This pendant with a very pure design must be older than Croesus, whose name alone still flows with gold and stones. It was the most lavish of the kings of Lydia, very ancient kingdom of Asia Minor, bounded on the north by Mysia, on the west by the Aegean Sea, on the east by Phrygia and on the south by Carie, from which it was separated by the river Méandre.
This jewel was discovered in a tomb in the region of Sardis, the ancient capital of Croesus, at the same time as two similar but much smaller pendants: one looks like a ring, the other like a moulded disc. They had to be worn on the chest, as in the island of Cyprus, in the 6th century. Their symbolic meaning, which remains mysterious, cannot be clarified.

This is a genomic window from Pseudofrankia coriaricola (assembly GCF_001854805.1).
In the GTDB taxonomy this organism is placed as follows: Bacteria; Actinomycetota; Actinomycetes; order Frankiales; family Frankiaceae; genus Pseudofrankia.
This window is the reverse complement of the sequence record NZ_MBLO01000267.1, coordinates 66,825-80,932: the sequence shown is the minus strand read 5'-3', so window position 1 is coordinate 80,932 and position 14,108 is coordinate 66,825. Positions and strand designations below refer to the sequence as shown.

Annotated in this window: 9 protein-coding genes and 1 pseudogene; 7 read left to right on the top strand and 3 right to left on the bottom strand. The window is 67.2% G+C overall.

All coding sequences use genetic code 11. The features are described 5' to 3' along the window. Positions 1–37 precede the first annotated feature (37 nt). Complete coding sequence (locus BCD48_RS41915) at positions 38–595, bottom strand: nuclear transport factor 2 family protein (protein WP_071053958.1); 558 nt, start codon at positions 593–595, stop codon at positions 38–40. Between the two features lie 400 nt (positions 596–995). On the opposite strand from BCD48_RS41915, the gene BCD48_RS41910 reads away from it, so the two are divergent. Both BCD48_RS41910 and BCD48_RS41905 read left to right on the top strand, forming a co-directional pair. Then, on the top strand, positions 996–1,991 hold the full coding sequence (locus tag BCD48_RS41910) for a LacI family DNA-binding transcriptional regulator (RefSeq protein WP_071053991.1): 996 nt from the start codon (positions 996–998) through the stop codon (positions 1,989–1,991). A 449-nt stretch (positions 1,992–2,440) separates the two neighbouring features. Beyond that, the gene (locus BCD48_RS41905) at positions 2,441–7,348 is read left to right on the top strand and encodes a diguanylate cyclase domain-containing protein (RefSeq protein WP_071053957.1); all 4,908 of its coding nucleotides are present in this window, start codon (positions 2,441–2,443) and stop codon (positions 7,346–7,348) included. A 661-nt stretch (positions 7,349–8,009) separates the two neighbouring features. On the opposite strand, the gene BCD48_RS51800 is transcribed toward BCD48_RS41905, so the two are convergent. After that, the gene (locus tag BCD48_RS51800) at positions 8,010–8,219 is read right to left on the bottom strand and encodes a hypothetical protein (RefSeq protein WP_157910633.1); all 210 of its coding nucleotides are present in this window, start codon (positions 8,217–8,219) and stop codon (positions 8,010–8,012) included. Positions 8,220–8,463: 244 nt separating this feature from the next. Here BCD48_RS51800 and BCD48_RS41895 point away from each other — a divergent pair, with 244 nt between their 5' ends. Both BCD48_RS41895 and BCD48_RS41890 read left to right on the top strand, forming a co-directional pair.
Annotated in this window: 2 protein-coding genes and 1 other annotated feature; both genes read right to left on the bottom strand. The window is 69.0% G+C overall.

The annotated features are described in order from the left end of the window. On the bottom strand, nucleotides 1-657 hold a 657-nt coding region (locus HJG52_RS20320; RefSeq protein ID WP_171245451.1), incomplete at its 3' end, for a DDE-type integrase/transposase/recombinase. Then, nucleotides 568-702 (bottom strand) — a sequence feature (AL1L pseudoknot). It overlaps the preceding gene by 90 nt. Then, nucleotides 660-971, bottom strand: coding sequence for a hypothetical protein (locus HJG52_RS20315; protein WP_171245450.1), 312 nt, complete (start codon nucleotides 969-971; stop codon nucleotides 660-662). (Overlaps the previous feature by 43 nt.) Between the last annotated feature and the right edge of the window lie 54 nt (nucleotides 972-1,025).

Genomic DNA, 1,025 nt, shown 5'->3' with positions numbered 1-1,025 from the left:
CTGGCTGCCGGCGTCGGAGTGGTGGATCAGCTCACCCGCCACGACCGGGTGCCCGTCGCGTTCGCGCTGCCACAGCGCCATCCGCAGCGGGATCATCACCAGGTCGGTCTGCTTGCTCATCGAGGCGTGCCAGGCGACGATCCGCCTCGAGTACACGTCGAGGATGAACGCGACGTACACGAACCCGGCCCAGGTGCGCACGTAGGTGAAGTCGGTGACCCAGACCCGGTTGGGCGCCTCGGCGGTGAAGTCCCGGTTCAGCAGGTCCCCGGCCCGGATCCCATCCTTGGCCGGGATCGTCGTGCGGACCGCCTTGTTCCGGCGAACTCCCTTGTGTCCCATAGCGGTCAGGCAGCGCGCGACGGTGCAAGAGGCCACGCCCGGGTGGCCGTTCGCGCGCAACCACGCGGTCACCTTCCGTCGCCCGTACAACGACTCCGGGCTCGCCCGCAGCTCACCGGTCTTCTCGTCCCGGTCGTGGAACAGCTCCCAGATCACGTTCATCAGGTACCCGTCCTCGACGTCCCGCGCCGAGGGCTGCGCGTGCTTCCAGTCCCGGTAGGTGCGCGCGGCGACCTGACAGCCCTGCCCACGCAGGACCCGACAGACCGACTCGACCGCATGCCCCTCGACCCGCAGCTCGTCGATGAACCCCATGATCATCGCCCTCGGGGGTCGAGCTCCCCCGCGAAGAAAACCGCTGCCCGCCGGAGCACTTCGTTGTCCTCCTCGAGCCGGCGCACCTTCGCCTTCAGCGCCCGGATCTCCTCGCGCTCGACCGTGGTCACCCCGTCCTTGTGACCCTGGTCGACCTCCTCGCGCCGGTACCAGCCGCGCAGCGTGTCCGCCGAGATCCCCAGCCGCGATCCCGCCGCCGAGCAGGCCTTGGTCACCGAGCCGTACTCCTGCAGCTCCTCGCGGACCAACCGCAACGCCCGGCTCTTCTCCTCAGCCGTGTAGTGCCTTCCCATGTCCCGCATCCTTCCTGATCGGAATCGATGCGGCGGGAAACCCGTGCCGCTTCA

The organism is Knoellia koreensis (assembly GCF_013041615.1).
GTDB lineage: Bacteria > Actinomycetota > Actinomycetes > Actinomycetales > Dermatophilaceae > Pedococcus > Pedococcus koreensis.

Lydia was independent and prosperous until 548. That year, Croesus was defeated by Cyrus the Great and his country became a simple province of the Persian Empire.
Height: 0.3937" (1.4 cm).
Width: 0.3937" (1.9 cm).
Period: About 3000 BC
Origin: Asia Minor.
Museum: Paris - Louvre Museum.
Materials: gold-plated and 925 silver.